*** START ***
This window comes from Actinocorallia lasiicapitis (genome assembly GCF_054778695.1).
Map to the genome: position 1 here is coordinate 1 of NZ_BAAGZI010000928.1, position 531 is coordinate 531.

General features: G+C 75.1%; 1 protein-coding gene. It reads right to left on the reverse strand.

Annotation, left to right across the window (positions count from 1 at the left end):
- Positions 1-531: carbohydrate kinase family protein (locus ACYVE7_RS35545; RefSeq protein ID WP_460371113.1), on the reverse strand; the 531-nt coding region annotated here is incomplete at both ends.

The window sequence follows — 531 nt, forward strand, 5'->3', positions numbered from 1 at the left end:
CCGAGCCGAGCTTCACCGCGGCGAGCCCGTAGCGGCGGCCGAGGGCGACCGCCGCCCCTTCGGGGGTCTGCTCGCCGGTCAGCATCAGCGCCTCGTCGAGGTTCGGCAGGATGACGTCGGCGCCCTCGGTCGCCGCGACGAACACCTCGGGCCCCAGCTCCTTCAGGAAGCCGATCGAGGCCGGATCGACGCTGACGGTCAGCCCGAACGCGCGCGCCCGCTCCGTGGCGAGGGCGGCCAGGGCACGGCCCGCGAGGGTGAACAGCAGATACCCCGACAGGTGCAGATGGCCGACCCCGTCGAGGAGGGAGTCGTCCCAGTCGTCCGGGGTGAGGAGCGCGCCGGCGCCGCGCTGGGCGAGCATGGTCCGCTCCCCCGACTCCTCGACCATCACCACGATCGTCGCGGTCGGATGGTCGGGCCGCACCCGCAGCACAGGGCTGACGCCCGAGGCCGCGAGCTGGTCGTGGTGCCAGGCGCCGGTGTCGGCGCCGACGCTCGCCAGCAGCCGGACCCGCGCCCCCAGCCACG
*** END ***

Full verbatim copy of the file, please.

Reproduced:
This window comes from Actinocorallia lasiicapitis (genome assembly GCF_054778695.1).
Map to the genome: position 1 here is coordinate 1 of NZ_BAAGZI010000928.1, position 531 is coordinate 531.

General features: G+C 75.1%; 1 protein-coding gene. It reads right to left on the reverse strand.

Annotation, left to right across the window (positions count from 1 at the left end):
- Positions 1-531: carbohydrate kinase family protein (locus ACYVE7_RS35545; RefSeq protein ID WP_460371113.1), on the reverse strand; the 531-nt coding region annotated here is incomplete at both ends.

The window sequence follows — 531 nt, forward strand, 5'->3', positions numbered from 1 at the left end:
CCGAGCCGAGCTTCACCGCGGCGAGCCCGTAGCGGCGGCCGAGGGCGACCGCCGCCCCTTCGGGGGTCTGCTCGCCGGTCAGCATCAGCGCCTCGTCGAGGTTCGGCAGGATGACGTCGGCGCCCTCGGTCGCCGCGACGAACACCTCGGGCCCCAGCTCCTTCAGGAAGCCGATCGAGGCCGGATCGACGCTGACGGTCAGCCCGAACGCGCGCGCCCGCTCCGTGGCGAGGGCGGCCAGGGCACGGCCCGCGAGGGTGAACAGCAGATACCCCGACAGGTGCAGATGGCCGACCCCGTCGAGGAGGGAGTCGTCCCAGTCGTCCGGGGTGAGGAGCGCGCCGGCGCCGCGCTGGGCGAGCATGGTCCGCTCCCCCGACTCCTCGACCATCACCACGATCGTCGCGGTCGGATGGTCGGGCCGCACCCGCAGCACAGGGCTGACGCCCGAGGCCGCGAGCTGGTCGTGGTGCCAGGCGCCGGTGTCGGCGCCGACGCTCGCCAGCAGCCGGACCCGCGCCCCCAGCCACG